First, Ryan Woodard hears from a county official that the recent flooding on Six Mile Creek and elsewhere in Brookings County was of unprecendented intensity:
“I’ve had people on Six Mile Creek that were here in ‘69 say this is the highest they’ve seen it,” Brookings County Emergency Manager Todd Struwe told Brookings County commissioners this week.
“I’ve been here 18 years. I’ve never seen the water this high and I’ve never seen it come this fast” [Ryan Woodard, "Flood's Intensity Unprecedented, County Officials Say," Brookings Register, 2010.10.01].
The Register's John Kubal then turns to Dr. Carter Johnson to discuss the potential impacts of climate change on the Prairie Pothole Region (you know, the great American duck factory we live on). Dr. Johnson discusses a lot of the economic value we get from our prairie wetlands for free—lumber, hunting, water purification. Then Dr. Johnson turns to the economic costs of draining the wetlands, which include more intense floods:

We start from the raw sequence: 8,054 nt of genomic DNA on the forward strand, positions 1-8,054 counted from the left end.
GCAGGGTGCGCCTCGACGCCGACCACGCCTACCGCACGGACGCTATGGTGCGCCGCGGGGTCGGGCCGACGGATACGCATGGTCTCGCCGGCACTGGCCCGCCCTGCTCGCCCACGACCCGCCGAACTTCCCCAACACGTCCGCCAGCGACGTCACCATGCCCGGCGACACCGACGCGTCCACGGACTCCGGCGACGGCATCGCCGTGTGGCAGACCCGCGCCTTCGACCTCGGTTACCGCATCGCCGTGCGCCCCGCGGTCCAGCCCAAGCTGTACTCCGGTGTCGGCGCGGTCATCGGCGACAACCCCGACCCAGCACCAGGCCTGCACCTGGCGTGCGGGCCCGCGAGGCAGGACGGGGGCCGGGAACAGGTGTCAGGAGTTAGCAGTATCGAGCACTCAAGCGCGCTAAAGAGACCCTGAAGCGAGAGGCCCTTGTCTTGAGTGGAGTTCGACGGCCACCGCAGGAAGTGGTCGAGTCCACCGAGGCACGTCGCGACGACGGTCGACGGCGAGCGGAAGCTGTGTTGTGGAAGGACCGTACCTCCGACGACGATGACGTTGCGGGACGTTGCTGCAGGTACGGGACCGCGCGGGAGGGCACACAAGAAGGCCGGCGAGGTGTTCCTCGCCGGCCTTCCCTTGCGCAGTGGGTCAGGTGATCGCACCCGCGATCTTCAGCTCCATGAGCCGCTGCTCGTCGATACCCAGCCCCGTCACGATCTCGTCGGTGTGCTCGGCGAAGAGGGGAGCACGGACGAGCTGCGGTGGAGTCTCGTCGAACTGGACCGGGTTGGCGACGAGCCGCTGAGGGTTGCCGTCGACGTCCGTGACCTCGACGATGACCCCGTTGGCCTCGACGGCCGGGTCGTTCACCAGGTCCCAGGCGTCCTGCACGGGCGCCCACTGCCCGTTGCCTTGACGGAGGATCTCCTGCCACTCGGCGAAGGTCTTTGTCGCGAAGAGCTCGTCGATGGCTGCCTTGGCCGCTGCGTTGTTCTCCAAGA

Contrast some of the above with the draining of wetlands and tiling of fields, which leads to water going into small streams and creeks. Johnson noted that people living along the Missouri River saw floods in the 1990s "made worse by the fact that we drained wetlands" [John Kubal, "Could Our Duck Factory Go Dry?" Brookings Register, 2010.10.04].
Dr. Johnson proceeds to other important findings from his climate change research. But it's worth noting that, when it comes to our wetlands, we perhaps need to worry less about Al Gore's jet plane and more about our own digging and physical transformation of our land.
Got high water? Ditch and yard and back forty filling up faster after a big rain than they used to? It could be that, in addition to the heavier rain falling on your land, you're getting heavier drainage from your upstream neighbors. When farmers lay tile under their land and when developers dig up and tile and pave new subdivisions, they remove earth from the prairie-wide filtration system. Water that used to sit and seep out of those acres now comes rushing downstream. That's exactly what's supposed to happen: you plant corn or build a new McMansion, you don't want it sitting in water. But that drainage also shifts your water problem to folks downstream... who have a higher likelihood of seeing their homes and businesses washed away.